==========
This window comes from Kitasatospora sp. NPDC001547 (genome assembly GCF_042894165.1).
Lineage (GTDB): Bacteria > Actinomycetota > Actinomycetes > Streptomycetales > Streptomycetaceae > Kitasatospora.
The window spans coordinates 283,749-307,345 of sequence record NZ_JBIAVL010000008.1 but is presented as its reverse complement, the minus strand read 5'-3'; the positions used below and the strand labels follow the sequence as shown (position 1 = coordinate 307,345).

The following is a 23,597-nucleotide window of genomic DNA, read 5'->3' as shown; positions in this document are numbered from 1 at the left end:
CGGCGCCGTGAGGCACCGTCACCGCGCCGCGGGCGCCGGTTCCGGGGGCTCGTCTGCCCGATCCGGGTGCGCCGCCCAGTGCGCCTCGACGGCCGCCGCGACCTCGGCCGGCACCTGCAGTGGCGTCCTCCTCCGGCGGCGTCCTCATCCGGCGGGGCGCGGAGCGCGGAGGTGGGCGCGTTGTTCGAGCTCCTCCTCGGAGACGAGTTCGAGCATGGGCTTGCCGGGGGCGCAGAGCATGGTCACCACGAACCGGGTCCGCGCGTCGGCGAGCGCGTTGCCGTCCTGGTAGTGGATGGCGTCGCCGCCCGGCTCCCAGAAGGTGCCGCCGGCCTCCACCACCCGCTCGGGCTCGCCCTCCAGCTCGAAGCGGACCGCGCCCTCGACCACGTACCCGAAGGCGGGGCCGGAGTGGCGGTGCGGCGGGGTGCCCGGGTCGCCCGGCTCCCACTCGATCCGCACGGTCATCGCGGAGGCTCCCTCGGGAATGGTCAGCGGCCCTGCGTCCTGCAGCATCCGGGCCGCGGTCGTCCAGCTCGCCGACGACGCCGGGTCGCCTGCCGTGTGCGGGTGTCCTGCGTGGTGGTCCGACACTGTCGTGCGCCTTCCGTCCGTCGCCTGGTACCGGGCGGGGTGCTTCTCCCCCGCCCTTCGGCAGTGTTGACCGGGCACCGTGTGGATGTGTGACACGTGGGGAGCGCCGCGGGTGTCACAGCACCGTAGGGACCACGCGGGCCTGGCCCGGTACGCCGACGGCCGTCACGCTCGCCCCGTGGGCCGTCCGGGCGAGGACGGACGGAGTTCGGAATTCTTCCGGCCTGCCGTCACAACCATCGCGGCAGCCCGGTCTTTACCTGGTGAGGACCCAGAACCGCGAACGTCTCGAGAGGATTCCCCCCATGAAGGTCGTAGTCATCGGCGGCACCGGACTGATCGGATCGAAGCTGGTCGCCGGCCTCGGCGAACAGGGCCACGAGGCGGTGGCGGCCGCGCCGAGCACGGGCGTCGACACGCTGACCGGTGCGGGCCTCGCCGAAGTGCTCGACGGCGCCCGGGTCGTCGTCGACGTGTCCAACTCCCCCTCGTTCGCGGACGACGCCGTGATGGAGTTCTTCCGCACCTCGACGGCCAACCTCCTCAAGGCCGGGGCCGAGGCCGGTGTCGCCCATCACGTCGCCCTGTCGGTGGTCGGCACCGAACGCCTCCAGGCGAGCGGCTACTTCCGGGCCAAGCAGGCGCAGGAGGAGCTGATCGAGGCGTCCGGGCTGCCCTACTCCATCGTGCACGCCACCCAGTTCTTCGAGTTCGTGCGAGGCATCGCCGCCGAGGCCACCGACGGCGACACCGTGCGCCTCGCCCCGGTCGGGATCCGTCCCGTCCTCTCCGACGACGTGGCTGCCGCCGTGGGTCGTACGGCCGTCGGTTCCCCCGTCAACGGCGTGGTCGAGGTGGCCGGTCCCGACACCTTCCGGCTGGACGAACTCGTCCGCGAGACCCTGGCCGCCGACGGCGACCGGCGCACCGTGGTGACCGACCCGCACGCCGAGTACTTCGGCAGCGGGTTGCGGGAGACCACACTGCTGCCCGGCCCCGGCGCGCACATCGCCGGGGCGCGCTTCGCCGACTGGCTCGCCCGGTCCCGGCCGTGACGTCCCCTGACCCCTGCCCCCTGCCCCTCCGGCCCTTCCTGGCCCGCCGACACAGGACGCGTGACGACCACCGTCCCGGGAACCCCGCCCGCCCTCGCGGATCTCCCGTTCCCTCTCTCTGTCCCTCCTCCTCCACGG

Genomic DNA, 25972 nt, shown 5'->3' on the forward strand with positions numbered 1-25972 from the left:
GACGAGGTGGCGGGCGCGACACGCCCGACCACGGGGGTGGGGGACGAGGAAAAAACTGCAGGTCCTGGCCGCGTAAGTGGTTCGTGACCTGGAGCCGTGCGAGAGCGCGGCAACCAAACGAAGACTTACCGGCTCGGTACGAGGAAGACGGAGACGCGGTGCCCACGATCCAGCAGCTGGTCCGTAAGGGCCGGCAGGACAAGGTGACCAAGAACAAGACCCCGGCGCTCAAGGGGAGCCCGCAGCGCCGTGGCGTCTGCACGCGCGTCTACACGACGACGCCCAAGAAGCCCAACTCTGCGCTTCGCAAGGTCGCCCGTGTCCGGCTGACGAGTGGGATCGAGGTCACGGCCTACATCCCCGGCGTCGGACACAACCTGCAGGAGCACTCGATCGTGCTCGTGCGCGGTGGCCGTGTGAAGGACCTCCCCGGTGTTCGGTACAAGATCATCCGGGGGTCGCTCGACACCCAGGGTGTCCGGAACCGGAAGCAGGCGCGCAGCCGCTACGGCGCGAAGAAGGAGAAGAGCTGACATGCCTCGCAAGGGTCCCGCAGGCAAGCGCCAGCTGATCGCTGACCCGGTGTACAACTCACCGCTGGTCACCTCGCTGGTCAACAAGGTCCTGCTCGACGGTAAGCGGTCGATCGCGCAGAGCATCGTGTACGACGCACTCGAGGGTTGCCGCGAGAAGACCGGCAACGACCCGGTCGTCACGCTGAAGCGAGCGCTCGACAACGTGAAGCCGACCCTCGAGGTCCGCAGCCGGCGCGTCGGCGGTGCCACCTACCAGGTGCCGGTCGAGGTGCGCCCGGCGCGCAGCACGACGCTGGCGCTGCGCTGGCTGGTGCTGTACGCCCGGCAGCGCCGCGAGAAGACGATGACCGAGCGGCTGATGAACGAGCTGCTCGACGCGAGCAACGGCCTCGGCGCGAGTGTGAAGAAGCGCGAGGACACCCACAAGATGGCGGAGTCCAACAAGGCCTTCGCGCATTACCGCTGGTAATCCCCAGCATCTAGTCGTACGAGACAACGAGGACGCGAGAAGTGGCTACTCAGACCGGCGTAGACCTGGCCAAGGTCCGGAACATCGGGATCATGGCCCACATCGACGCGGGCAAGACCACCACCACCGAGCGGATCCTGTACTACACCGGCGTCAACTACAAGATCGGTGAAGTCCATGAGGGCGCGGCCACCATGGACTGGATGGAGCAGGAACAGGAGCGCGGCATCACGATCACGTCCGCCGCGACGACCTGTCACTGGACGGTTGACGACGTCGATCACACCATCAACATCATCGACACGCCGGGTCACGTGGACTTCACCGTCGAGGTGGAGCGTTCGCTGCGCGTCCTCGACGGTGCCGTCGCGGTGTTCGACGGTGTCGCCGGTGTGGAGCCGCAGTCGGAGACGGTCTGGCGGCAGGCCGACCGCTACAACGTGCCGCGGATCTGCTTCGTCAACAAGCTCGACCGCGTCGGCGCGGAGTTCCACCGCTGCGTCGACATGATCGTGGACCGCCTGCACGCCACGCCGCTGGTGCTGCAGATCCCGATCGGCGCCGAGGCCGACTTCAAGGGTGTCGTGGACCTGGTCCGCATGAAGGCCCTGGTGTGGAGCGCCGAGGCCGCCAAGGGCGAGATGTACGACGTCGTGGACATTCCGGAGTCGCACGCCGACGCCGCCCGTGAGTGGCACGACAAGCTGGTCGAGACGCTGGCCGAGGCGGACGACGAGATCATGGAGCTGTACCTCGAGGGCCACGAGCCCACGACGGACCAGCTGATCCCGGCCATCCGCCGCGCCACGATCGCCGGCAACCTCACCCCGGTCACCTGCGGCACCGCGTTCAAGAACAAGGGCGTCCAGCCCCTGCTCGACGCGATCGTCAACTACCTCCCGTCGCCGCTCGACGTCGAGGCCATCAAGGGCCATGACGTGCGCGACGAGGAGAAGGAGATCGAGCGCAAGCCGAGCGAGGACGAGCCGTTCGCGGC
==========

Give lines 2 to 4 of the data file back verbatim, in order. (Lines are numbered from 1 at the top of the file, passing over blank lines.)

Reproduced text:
Lineage (GTDB): Bacteria > Actinomycetota > Actinomycetes > Streptomycetales > Streptomycetaceae > Kitasatospora.
The window spans coordinates 283,749-307,345 of sequence record NZ_JBIAVL010000008.1 but is presented as its reverse complement, the minus strand read 5'-3'; the positions used below and the strand labels follow the sequence as shown (position 1 = coordinate 307,345).

The following is a 23,597-nucleotide window of genomic DNA, read 5'->3' as shown; positions in this document are numbered from 1 at the left end: